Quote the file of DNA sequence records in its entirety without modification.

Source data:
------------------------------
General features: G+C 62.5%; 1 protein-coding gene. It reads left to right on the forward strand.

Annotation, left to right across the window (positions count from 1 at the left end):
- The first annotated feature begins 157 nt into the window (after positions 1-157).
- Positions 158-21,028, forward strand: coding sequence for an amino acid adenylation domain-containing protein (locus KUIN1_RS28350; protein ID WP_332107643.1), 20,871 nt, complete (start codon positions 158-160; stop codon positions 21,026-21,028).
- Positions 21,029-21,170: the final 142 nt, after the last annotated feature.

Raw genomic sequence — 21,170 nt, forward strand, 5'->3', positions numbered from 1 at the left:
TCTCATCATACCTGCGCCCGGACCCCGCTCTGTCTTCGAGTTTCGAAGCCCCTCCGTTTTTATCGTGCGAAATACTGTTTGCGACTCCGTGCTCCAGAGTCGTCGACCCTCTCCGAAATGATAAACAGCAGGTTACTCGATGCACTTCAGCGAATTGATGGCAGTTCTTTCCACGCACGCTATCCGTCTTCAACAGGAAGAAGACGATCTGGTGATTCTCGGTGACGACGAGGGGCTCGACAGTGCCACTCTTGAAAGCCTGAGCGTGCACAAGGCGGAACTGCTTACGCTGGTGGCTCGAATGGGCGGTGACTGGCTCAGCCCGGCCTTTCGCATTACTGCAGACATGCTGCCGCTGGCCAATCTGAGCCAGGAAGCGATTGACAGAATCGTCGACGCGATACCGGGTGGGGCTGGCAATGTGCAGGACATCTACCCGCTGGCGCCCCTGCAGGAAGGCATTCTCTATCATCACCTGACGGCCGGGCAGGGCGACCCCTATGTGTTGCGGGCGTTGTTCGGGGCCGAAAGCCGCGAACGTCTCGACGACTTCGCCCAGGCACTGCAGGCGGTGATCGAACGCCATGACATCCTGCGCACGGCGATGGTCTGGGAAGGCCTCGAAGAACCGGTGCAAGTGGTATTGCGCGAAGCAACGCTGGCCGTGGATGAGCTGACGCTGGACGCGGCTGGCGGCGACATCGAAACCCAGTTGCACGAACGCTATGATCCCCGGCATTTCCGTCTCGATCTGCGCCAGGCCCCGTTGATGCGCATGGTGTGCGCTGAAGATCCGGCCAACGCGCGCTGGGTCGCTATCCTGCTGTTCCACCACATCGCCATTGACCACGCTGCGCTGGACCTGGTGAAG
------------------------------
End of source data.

General features: G+C 62.5%; 1 protein-coding gene. It reads left to right on the forward strand.

Annotation, left to right across the window (positions count from 1 at the left end):
- The first annotated feature begins 157 nt into the window (after positions 1-157).
- Positions 158-21,028, forward strand: coding sequence for an amino acid adenylation domain-containing protein (locus KUIN1_RS28350; protein ID WP_332107643.1), 20,871 nt, complete (start codon positions 158-160; stop codon positions 21,026-21,028).
- Positions 21,029-21,170: the final 142 nt, after the last annotated feature.

Raw genomic sequence — 21,170 nt, forward strand, 5'->3', positions numbered from 1 at the left:
TCTCATCATACCTGCGCCCGGACCCCGCTCTGTCTTCGAGTTTCGAAGCCCCTCCGTTTTTATCGTGCGAAATACTGTTTGCGACTCCGTGCTCCAGAGTCGTCGACCCTCTCCGAAATGATAAACAGCAGGTTACTCGATGCACTTCAGCGAATTGATGGCAGTTCTTTCCACGCACGCTATCCGTCTTCAACAGGAAGAAGACGATCTGGTGATTCTCGGTGACGACGAGGGGCTCGACAGTGCCACTCTTGAAAGCCTGAGCGTGCACAAGGCGGAACTGCTTACGCTGGTGGCTCGAATGGGCGGTGACTGGCTCAGCCCGGCCTTTCGCATTACTGCAGACATGCTGCCGCTGGCCAATCTGAGCCAGGAAGCGATTGACAGAATCGTCGACGCGATACCGGGTGGGGCTGGCAATGTGCAGGACATCTACCCGCTGGCGCCCCTGCAGGAAGGCATTCTCTATCATCACCTGACGGCCGGGCAGGGCGACCCCTATGTGTTGCGGGCGTTGTTCGGGGCCGAAAGCCGCGAACGTCTCGACGACTTCGCCCAGGCACTGCAGGCGGTGATCGAACGCCATGACATCCTGCGCACGGCGATGGTCTGGGAAGGCCTCGAAGAACCGGTGCAAGTGGTATTGCGCGAAGCAACGCTGGCCGTGGATGAGCTGACGCTGGACGCGGCTGGCGGCGACATCGAAACCCAGTTGCACGAACGCTATGATCCCCGGCATTTCCGTCTCGATCTGCGCCAGGCCCCGTTGATGCGCATGGTGTGCGCTGAAGATCCGGCCAACGCGCGCTGGGTCGCTATCCTGCTGTTCCACCACATCGCCATTGACCACGCTGCGCTGGACCTGGTGAAG